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Noise Pollution May Impact Heart Health, According to New Research

Research shows noise pollution can negatively impact your health. Noice triggers our fight or flight response, releasing the stress hormone into our body.

One way to help decrease the negative affects is  by doing yoga to calm and sooth your mind and body. Yoga  combines breathing and meditation, and adds an element of exercise to be a stress reliever that acts on several different levels to benefit your health )


To learn more about noise pollution, listen CBC Radio’s Dr Peter Lin, MD Feb 8, 2018 Early edition and Feb 6, 2018 Fortune article.

Noise Pollution May Impact Heart Health, According to New Research

Noise—especially during sleep—may have a negative impact on cardiovascular health, according to a new study.

A paper published this week by German and Danish researchers in the Journal of the American College of Cardiology examines noise pollution as a risk factor for heart disease, including coronary artery disease, hypertension, and heart failure. While noise is not a direct causation for these diseases, it may be a risk factor, the same way that obesity and high blood pressure increase risk, according to the study’s lead author, Dr. Thomas Münzel, from the University Medical Center Mainz Center of Cardiology in Germany.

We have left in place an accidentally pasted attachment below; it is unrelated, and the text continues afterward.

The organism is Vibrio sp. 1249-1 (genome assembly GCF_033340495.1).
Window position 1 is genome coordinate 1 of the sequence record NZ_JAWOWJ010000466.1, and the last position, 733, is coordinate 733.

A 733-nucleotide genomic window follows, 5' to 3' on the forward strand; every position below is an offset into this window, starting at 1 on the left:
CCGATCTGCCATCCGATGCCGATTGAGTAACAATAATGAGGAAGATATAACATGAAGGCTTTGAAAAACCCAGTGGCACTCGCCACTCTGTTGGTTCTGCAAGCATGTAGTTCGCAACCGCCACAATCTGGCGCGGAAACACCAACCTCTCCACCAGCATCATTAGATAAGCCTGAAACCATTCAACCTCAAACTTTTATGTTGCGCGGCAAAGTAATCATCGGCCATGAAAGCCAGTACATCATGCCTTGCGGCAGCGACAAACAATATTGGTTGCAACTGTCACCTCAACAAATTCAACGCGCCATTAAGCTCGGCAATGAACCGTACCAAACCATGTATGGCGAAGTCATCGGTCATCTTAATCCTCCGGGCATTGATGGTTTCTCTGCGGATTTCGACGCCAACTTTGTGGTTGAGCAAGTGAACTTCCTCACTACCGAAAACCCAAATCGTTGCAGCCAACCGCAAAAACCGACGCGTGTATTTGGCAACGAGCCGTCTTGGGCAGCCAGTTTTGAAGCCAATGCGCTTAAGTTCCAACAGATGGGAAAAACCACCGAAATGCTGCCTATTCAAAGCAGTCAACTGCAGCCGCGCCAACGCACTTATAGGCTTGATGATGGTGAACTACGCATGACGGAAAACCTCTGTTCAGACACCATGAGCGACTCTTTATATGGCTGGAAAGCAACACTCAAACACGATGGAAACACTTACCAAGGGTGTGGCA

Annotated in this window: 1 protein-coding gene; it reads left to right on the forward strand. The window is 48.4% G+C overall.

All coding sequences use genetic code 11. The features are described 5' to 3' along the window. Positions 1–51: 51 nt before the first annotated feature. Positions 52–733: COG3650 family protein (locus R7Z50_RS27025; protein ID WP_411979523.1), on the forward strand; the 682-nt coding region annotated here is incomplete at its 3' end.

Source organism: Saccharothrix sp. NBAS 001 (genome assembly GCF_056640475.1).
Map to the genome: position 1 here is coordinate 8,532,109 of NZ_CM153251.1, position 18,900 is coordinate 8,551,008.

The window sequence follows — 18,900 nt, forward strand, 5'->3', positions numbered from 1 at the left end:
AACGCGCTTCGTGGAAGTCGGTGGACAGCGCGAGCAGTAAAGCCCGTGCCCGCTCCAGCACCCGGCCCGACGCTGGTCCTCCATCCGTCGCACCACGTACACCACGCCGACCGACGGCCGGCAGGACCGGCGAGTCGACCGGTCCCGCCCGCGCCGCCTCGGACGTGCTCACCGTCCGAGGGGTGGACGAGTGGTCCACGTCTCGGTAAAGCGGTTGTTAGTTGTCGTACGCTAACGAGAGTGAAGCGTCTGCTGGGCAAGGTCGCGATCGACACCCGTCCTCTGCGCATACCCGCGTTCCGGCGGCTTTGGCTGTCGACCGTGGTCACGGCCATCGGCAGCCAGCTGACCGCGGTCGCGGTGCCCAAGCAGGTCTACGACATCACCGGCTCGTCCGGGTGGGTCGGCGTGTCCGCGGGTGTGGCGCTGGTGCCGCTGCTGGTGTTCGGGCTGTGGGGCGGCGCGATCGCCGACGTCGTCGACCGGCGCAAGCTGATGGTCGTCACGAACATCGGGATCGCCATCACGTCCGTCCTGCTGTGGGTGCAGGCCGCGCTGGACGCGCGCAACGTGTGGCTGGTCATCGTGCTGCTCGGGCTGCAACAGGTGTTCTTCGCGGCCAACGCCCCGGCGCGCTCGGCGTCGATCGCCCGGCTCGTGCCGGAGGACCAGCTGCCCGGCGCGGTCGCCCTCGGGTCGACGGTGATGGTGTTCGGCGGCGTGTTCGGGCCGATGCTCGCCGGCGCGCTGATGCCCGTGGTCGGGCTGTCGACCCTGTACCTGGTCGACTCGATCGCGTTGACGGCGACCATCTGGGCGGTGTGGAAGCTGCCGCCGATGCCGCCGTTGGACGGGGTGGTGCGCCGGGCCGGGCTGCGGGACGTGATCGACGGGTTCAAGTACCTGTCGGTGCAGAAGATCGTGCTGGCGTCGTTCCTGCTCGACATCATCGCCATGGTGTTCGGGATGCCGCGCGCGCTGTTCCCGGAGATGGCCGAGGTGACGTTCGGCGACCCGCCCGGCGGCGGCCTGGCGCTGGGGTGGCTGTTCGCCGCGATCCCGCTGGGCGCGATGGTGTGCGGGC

“What we know is that if you already have pre-existing risk factors for heart disease, such as high blood pressure or diabetes, noise will amplify that risk,” Münzel told ABC News.

Münzel, along with authors Frank P. Schmidt, Sebastian Steven, Johannes Herzog, Andreas Daiber and Mette Sørensen, reviewed data from previous studies to look at the link between noise and heart disease.

Along with disrupting sleep, which can negatively impact health, loud noises can trigger stress hormones that over time can hurt the heart.

The Washington Post points out that it’s difficult to isolate noise as a factor. People who are exposed to noise pollution may also be exposed to other heart disease risks such as an unhealthy diet or air pollution.

However, the World Health Organization does note that noise is an “underestimated threat that can cause a number of short- and long-term health problems, such as for example sleep disturbance, cardiovascular effects, poorer work and school performance, hearing impairment, etc.” It has a list of recommended maximum decibels for activities like sleep (30 decibels) and learning (35 decibels).

In terms of combatting this issue, Münzel recommends government action, telling ABC News, “We need our governments to pay attention to the WHO noise limits and change the laws accordingly.”